The walk is planned to suit the group, and people with access issues can still enjoy this experience by letting Jacki know in advance so she can tailor the walk accordingly and team you up with the appropriate alpaca buddy. For those with severe walking issues, a trip around the farm can be arranged.
The farm is on a gentle slope and you will be walk over grassy tracks and paths. The pace is quite slow, as alpacas like to look around and take in their surroundings. Children 7 to 17-years-old can take part, but must be with an adult to lead an alpaca.
To be honest, even with my creaking knees, and stiffening back, the trek was not overly strenuous. There was only one gradual incline up to the top fields. I can imagine that alpaca walking is ideal for those who perhaps do not venture into the countryside too much. It’s also great for returning you back to nature, as you enjoy a leisurely amount of time away from the hustle and bustle of city life. Plus, you get to learn something and make a new friend in the process.
The normal walk is just over an hour but you should allow up to two-hours for your experience. Merrick and Jacki will tell you about the alpacas as you walk; where they are from, what they eat, about their fleece and how they are farmed. You will also get a chance to meet other alpacas and take pictures and give them some treats afterwards.
The views from Jacki’s farm are stunning, and on a good day you are able to see the White Horse at Kilburn and the Vale of York.
Each of the alpacas in the group has their own personalities which really shine through. There are some who like to be a bit cheeky and will have a little trot past the one in front to try and encourage a faster pace.
Recently added to the farm is a small bothy for walkers to be able to grab some refreshments and have a rest after the walk, and there was even an ice-cream waiting for us when we arrived back. Plus, there is an opportunity to purchase some alpaca products in the small shop. I would highly recommend an alpaca wool duvet for the winter time.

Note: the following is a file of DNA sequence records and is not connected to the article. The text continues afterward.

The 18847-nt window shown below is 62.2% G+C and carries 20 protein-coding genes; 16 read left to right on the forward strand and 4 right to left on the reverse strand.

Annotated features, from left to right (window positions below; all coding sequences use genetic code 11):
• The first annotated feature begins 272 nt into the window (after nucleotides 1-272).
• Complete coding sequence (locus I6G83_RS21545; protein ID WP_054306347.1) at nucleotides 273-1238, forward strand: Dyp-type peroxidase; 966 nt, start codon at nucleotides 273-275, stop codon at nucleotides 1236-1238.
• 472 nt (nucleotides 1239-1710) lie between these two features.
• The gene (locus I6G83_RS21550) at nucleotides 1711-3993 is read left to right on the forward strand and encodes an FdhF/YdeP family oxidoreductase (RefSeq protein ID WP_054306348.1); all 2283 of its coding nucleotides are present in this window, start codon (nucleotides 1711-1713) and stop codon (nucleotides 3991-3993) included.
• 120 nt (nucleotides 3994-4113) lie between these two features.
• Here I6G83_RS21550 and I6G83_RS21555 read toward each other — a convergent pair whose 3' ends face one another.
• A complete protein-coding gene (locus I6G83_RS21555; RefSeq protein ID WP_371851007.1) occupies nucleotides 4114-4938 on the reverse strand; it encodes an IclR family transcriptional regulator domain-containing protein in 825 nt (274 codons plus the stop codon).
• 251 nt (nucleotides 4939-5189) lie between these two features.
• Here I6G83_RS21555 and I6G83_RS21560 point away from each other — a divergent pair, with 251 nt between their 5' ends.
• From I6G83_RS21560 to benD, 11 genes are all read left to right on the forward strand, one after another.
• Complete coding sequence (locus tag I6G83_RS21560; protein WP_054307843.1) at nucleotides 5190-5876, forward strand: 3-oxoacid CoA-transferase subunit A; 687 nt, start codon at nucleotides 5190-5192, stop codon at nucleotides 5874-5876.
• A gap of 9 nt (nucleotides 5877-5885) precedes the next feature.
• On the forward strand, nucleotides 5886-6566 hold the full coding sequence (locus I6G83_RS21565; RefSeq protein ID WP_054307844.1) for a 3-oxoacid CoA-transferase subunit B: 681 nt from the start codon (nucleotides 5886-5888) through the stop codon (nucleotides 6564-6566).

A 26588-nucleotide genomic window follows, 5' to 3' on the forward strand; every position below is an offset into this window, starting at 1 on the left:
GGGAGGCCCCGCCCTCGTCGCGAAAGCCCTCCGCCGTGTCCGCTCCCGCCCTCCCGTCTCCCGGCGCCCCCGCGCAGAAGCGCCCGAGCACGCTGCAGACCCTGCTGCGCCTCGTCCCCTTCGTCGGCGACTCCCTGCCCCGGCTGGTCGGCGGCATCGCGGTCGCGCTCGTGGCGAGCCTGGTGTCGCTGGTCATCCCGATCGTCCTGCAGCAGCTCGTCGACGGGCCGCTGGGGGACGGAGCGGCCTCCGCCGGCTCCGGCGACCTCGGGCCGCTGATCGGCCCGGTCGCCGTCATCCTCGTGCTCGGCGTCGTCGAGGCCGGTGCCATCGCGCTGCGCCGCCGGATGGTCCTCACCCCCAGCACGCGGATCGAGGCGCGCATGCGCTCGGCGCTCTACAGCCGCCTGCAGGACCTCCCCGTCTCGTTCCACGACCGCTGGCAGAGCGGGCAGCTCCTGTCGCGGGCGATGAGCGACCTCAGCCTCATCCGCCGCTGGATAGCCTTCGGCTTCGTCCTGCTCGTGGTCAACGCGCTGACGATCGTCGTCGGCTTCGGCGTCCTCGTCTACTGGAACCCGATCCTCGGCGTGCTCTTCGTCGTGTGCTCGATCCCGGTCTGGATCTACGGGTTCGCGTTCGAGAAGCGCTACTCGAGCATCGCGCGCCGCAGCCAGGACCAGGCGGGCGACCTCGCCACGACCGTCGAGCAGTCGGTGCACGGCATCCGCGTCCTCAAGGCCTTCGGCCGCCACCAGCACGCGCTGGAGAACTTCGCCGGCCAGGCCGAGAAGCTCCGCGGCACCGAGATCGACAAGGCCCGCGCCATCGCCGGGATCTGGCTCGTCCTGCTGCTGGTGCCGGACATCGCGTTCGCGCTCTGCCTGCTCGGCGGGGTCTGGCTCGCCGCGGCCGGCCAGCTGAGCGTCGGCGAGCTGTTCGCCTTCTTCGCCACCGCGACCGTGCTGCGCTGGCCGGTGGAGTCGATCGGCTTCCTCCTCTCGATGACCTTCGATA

What do you need to bring with you? Just some suitable clothing and footwear, appropriate for the weather upon the day, maybe some sun cream and a hat for summer sun, and waterproofs and wellies for those wetter days.
The whole experience was very rewarding, and it was wonderful to try an activity of a different nature that takes you away from the ordinary. The alpacas are so charming and relaxing. In fact they even hum to each other when they communicate – something that made me fell incredibly balanced and in-the-moment.
Beacon Alpacas offer organised walks every day except Tuesday’s and Thursdays, at 1:30 pm, and trekking takes place most days. Advance booking is essential.
You are also able to adopt an alpaca. The cost is £25 per year and you will receive a certificate with pictures and regular updates on your alpaca’s daily life at the Farm.
Your Sat Nav will take you to The Old Lodge which is 100 metres from the farm on the other side of the road heading out of Husthwaite. Address is: Suncliffe Beacon Farm, Malton Street, Husthwaite, YO61 4PD.